NEE on AOTH
Richard (Rick) Mills
Ahead of the Herd
As a general rule the most successful man in life is the man who has the best information
Today I’m speaking with Ken Berry and Dr. Bob Thompson of Northern Vertex TSX.V – NEE.
Ken Berry, CEO and Director. Ken has over twenty years experience in the financing and corporate communications of public companies. His involvement resulted in more than $275 million in financings for public companies.
Dr. Bob Thompson PhD, P.Eng, Northern Vertex’s Chief Geologist. Bob has more than 35 years experience as a field geologist and has served as a consultant to the mining industry for the past five years.
Rick: Ken, Northern Vertex is a relatively new company, tell us about it.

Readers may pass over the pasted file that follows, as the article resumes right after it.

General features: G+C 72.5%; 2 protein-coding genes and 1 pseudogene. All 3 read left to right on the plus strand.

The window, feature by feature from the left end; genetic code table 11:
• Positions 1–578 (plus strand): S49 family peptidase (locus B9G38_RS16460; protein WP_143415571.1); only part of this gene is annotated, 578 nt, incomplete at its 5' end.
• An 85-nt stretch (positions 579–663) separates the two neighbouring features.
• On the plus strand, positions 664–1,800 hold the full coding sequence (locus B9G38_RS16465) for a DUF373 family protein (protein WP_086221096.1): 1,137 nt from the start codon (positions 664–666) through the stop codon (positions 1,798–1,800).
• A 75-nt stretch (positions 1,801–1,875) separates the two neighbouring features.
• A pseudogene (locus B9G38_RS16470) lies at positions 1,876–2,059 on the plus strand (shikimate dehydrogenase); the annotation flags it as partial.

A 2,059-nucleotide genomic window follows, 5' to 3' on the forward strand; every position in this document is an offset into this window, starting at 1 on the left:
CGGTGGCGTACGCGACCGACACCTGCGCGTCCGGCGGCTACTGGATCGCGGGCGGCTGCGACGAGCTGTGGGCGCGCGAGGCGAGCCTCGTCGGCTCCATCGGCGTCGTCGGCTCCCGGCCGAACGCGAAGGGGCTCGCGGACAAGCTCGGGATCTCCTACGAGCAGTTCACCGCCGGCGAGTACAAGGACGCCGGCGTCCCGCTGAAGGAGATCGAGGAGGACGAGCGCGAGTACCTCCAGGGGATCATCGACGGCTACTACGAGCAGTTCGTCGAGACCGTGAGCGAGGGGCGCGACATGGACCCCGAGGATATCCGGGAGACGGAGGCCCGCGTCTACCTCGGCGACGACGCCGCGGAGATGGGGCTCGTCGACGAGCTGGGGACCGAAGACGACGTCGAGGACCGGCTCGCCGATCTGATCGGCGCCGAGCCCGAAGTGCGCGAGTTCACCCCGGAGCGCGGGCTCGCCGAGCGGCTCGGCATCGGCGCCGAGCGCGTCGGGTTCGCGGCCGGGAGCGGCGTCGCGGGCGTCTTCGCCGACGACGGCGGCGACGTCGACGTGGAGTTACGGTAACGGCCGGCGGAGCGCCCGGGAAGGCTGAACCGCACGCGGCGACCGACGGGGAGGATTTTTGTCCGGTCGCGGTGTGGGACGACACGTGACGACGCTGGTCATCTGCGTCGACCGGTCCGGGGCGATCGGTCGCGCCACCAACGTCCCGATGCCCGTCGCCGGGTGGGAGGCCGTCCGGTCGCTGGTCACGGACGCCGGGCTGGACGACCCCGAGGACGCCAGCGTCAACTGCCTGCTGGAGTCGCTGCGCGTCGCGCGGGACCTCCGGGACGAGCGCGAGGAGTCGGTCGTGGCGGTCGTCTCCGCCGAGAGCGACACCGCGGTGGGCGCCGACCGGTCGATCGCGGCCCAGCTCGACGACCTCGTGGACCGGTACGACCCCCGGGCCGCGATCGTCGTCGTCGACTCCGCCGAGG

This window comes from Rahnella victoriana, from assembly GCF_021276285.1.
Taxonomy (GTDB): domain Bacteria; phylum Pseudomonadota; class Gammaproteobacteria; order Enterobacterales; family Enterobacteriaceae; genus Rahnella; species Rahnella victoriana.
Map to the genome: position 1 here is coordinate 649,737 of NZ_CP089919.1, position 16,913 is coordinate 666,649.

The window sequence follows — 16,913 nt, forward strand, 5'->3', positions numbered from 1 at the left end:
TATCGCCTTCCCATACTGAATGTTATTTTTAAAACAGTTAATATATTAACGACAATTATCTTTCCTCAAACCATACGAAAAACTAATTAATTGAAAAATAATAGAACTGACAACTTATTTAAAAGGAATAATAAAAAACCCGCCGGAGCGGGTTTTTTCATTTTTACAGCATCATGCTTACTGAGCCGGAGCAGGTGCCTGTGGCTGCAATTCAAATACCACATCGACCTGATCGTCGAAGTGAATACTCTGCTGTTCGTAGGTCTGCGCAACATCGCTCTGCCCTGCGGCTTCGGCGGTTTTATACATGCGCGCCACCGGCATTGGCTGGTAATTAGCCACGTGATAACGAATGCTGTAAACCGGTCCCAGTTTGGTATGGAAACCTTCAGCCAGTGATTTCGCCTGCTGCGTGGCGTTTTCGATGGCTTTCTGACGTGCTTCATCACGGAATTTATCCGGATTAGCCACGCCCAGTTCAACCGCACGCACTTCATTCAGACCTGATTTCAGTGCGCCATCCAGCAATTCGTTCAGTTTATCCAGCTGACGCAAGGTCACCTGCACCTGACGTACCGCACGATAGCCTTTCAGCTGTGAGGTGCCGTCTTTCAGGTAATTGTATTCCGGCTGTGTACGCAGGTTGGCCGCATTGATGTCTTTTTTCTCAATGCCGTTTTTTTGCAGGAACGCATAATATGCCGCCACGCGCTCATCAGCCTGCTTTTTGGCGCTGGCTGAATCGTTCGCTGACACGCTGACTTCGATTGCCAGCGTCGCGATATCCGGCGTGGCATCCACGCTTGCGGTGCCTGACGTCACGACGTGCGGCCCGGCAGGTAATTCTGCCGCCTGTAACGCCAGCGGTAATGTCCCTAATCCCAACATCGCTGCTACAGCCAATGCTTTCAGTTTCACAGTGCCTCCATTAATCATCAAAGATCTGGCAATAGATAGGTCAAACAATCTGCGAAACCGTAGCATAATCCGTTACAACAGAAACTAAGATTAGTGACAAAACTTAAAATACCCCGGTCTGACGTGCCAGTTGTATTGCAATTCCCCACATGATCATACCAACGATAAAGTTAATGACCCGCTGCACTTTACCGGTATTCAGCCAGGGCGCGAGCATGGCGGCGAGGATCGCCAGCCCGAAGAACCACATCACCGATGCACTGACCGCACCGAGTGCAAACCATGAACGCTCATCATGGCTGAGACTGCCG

Ken: Northern Vertex was founded a few years ago and its mandate is to leverage and accelerate growth through the expertise of our management and advisory team.
We’re going to capitalize their leverage on historic expenditures by previous companies on properties that offer a geological resource. Generally these geological resources are non 43-101 compliant, so that gives Northern Vertex the opportunity to create value, to add value to the project by conducting confirmation drilling and confirming those geological resources with a 43-101 report.
An example of that is the acquisition of the Moss Project. We acquired the right to earn a 70% interest for under $10 an ounce. Since acquiring it back in March of 2011 we’ve conducted a series of confirmation drilling programs 27,000 ft, 8200 meters) and baseline studies. We had three drill rigs on it over the summer, and we’re very close now to having a 43-101 report, which will outline the resources on the property. This is an event that can add significant value for the shareholders at Northern Vertex.
Rick: There’s a resource on the new property as well. The Lemhi.